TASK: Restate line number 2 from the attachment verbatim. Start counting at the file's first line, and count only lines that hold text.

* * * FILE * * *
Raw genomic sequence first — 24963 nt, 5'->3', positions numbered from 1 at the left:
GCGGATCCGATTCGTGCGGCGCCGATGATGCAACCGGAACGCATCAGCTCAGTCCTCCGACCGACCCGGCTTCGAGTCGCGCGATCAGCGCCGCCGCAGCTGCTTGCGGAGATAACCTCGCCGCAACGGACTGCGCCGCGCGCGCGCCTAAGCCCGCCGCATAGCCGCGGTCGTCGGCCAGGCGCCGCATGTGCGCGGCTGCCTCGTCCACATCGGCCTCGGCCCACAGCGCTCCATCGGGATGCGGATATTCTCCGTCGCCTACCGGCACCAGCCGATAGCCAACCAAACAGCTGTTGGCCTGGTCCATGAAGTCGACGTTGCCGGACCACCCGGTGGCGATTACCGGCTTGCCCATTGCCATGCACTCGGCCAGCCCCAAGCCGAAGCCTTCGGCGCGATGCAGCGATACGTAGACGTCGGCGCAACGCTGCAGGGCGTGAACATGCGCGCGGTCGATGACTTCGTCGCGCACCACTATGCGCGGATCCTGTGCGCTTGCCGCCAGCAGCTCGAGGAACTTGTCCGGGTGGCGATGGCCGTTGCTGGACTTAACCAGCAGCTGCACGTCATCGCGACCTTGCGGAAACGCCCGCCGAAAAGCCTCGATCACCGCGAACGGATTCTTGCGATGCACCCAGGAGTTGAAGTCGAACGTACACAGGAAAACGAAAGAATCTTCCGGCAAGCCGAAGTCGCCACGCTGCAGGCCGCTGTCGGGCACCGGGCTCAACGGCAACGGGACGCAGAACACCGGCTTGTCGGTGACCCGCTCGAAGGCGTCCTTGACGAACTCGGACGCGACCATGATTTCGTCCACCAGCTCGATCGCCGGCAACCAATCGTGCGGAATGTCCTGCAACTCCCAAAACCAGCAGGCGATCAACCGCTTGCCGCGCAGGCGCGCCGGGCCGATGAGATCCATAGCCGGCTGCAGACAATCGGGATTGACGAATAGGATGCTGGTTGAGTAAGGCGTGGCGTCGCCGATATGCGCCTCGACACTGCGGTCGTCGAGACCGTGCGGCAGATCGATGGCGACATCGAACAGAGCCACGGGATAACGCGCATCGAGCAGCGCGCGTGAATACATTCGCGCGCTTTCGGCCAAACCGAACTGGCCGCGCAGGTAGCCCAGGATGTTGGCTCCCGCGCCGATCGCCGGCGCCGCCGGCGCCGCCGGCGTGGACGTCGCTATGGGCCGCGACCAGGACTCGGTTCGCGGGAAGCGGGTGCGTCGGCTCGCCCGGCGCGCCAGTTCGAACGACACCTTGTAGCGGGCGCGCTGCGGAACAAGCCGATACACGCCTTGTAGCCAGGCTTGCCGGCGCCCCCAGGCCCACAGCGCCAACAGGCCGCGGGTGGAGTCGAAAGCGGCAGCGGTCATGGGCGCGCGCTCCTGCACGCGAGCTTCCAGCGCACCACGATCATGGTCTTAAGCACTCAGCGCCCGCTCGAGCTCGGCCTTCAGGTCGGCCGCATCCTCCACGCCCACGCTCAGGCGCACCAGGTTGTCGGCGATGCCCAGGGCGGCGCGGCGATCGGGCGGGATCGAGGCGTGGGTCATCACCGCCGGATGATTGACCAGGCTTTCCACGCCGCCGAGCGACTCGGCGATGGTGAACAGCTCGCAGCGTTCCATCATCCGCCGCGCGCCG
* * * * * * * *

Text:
GCGGATCCGATTCGTGCGGCGCCGATGATGCAACCGGAACGCATCAGCTCAGTCCTCCGACCGACCCGGCTTCGAGTCGCGCGATCAGCGCCGCCGCAGCTGCTTGCGGAGATAACCTCGCCGCAACGGACTGCGCCGCGCGCGCGCCTAAGCCCGCCGCATAGCCGCGGTCGTCGGCCAGGCGCCGCATGTGCGCGGCTGCCTCGTCCACATCGGCCTCGGCCCACAGCGCTCCATCGGGATGCGGATATTCTCCGTCGCCTACCGGCACCAGCCGATAGCCAACCAAACAGCTGTTGGCCTGGTCCATGAAGTCGACGTTGCCGGACCACCCGGTGGCGATTACCGGCTTGCCCATTGCCATGCACTCGGCCAGCCCCAAGCCGAAGCCTTCGGCGCGATGCAGCGATACGTAGACGTCGGCGCAACGCTGCAGGGCGTGAACATGCGCGCGGTCGATGACTTCGTCGCGCACCACTATGCGCGGATCCTGTGCGCTTGCCGCCAGCAGCTCGAGGAACTTGTCCGGGTGGCGATGGCCGTTGCTGGACTTAACCAGCAGCTGCACGTCATCGCGACCTTGCGGAAACGCCCGCCGAAAAGCCTCGATCACCGCGAACGGATTCTTGCGATGCACCCAGGAGTTGAAGTCGAACGTACACAGGAAAACGAAAGAATCTTCCGGCAAGCCGAAGTCGCCACGCTGCAGGCCGCTGTCGGGCACCGGGCTCAACGGCAACGGGACGCAGAACACCGGCTTGTCGGTGACCCGCTCGAAGGCGTCCTTGACGAACTCGGACGCGACCATGATTTCGTCCACCAGCTCGATCGCCGGCAACCAATCGTGCGGAATGTCCTGCAACTCCCAAAACCAGCAGGCGATCAACCGCTTGCCGCGCAGGCGCGCCGGGCCGATGAGATCCATAGCCGGCTGCAGACAATCGGGATTGACGAATAGGATGCTGGTTGAGTAAGGCGTGGCGTCGCCGATATGCGCCTCGACACTGCGGTCGTCGAGACCGTGCGGCAGATCGATGGCGACATCGAACAGAGCCACGGGATAACGCGCATCGAGCAGCGCGCGTGAATACATTCGCGCGCTTTCGGCCAAACCGAACTGGCCGCGCAGGTAGCCCAGGATGTTGGCTCCCGCGCCGATCGCCGGCGCCGCCGGCGCCGCCGGCGTGGACGTCGCTATGGGCCGCGACCAGGACTCGGTTCGCGGGAAGCGGGTGCGTCGGCTCGCCCGGCGCGCCAGTTCGAACGACACCTTGTAGCGGGCGCGCTGCGGAACAAGCCGATACACGCCTTGTAGCCAGGCTTGCCGGCGCCCCCAGGCCCACAGCGCCAACAGGCCGCGGGTGGAGTCGAAAGCGGCAGCGGTCATGGGCGCGCGCTCCTGCACGCGAGCTTCCAGCGCACCACGATCATGGTCTTAAGCACTCAGCGCCCGCTCGAGCTCGGCCTTCAGGTCGGCCGCATCCTCCACGCCCACGCTCAGGCGCACCAGGTTGTCGGCGATGCCCAGGGCGGCGCGGCGATCGGGCGGGATCGAGGCGTGGGTCATCACCGCCGGATGATTGACCAGGCTTTCCACGCCGCCGAGCGACTCGGCGATGGTGAACAGCTCGCAGCGTTCCATCATCCGCCGCGCGCCG